The New Traveler: A Letter from Editor in Chief Pilar Guzmán

Vía Condé Nast Traveler.

Around our offices, the most abiding litmus test for a story is "Does it make you want to jump on a plane?" Sounds easy enough, though you would be surprised at how many seemingly sound story ideas hit the cutting-room floor because of their failure to deliver on the flutter factor.

These days, we are all transported dozens of times a day by the Pavlovian stroke of an index finger across a tiny mobile screen; we scroll from a perfect latte in Portland, to a snow-covered mountain face in the French Pyrenees, to a bowl of pho in Hoi An, in a span of seconds. Social media, with its raw immediacy and pith, has raised the authenticity bar for all content makers, inspiring us to be ever more transparent, personal, and up-to-the-minute in print and digital.

And at a time when you can Google Image just about every natural or man-made wonder in the world, it's our job to constantly evolve our visual language and storytelling style so that it allows readers to see the same beaches, zebra herds, and architectural marvels with fresh focus. We balance the iconic and enduring with the impassioned and immediate, factoring in a vastly changed travel landscape—these days a restaurant or art opening is as good a reason as any to book a trip. As you browse through this month's issue, you will notice that it looks different, starting with the cover, an arresting image by Inez and Vinoodh. We've inverted the magazine's traditional framing from far-flung locale with anonymous woman in the distance to full-frame global citizen Christy Turlington Burns with far-flung locale reflected in her lenses.

In many ways we are returning to our roots. When the magazine was launched in 1987 by Sir Harold Evans, its distinction in the travel category was marked as much by novel photography as by journalistic rigor. What other travel publication in 1987 would have run Helmut Newton's provocative picture of two women dining topless in a Berlin restaurant?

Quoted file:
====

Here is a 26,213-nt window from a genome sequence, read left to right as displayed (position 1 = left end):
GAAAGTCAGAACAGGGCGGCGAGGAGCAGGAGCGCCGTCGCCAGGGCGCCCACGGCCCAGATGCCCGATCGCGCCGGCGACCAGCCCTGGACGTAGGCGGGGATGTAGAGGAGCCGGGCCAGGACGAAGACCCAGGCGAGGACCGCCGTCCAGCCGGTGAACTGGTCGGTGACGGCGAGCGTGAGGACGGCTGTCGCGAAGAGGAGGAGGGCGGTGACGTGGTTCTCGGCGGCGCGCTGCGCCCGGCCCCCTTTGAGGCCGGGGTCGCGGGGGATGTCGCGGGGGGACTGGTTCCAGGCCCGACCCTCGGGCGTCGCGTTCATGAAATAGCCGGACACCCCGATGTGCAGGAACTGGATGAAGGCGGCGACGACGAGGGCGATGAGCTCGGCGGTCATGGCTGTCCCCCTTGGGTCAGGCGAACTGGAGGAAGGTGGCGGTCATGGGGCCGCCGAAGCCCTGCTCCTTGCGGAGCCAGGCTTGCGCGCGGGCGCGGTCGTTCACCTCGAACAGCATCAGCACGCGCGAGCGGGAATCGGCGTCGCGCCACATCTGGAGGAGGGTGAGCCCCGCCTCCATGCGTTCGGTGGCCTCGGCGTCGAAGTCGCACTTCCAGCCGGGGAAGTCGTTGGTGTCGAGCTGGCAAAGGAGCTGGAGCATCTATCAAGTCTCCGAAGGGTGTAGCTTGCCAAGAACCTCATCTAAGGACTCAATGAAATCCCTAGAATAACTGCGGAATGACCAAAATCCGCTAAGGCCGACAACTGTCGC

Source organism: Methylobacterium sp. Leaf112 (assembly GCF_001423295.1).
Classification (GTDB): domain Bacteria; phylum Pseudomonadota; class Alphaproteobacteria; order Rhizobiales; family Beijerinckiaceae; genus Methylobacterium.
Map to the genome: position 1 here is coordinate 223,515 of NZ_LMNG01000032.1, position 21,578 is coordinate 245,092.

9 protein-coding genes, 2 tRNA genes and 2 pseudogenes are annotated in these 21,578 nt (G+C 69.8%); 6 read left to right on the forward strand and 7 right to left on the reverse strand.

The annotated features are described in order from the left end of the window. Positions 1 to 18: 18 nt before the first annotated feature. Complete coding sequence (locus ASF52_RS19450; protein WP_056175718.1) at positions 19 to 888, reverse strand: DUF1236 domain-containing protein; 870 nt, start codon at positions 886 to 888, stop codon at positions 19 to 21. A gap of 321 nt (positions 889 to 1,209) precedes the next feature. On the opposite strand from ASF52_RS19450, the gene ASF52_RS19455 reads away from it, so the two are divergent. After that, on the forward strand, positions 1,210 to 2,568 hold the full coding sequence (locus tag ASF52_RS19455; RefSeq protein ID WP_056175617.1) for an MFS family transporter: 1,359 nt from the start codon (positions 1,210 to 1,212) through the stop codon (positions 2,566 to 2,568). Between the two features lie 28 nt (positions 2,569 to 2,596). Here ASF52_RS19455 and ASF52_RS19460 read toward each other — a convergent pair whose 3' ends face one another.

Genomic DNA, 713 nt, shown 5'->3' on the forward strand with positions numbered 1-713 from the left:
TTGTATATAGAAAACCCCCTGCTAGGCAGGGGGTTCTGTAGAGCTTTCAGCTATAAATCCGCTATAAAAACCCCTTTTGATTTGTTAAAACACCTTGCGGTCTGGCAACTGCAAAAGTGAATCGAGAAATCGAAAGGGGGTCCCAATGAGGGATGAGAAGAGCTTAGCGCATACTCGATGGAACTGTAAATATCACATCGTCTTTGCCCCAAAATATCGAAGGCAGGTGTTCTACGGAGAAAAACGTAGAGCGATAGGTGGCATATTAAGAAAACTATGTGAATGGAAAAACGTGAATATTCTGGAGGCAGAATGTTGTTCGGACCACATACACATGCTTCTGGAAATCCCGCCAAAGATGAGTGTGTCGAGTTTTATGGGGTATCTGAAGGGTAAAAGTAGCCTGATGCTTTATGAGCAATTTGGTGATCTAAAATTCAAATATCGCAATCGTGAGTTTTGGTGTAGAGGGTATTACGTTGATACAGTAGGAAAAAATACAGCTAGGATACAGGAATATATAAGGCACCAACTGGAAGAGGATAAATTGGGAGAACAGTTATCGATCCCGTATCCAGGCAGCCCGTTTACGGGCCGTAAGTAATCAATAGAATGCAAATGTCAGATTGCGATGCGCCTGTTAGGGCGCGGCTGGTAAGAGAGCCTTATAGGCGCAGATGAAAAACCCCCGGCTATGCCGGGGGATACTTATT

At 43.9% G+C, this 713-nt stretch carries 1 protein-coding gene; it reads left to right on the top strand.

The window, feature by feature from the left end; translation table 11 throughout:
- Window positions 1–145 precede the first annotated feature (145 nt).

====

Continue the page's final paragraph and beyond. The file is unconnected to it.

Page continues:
As for the rest of the issue, a redesign to us means changing not only the look of the pages but the way we find and tell stories in order to reclaim that element of surprise. We have used the opportunity to poke holes in every section and to question whether what we cover and how we cover it delivers on our twin promises of inspiration and service. Our aim is for the magazine, the Web site (about to relaunch, so please stay tuned), and our social channels to replicate the experience of getting the download from our most interesting, most well-traveled, most in-the-know friends.

Sometimes a truly memorable trip is the one when the unexpected happens, when you get lost in a good way. But spontaneity takes planning, gathering, and the collective wisdom of travelers you trust. Which is why many of the stories in this issue came out of casual conversations with photographers, writers, influencers, designers, and stylists who, in discussing potential assignments, shared snapshots from personal trips that caught our eye. It is precisely their passionate discoveries that together form an insider's guide which we hope speaks to the real needs of travelers. You see, we are less interested in any "definitive guide" than we are in the very specific adventures of discerning travelers. From photographer Dewey Nicks's visit to the Henry Ford Museum in Dearborn, Michigan, to Simon Romero's meditation on his adopted city, Rio, the common thread in all the stories is that they are deeply personal. As any great journey should be.

Pilar Guzmán, Editor in Chief

The New York Post: New editor realizes her vision of Condé Nast Traveler.

New York Observer: Pilar Guzmán Named EIC of Condé Nast Traveler.

El Mundo: Anna Wintour, el poder absoluto de la editora.

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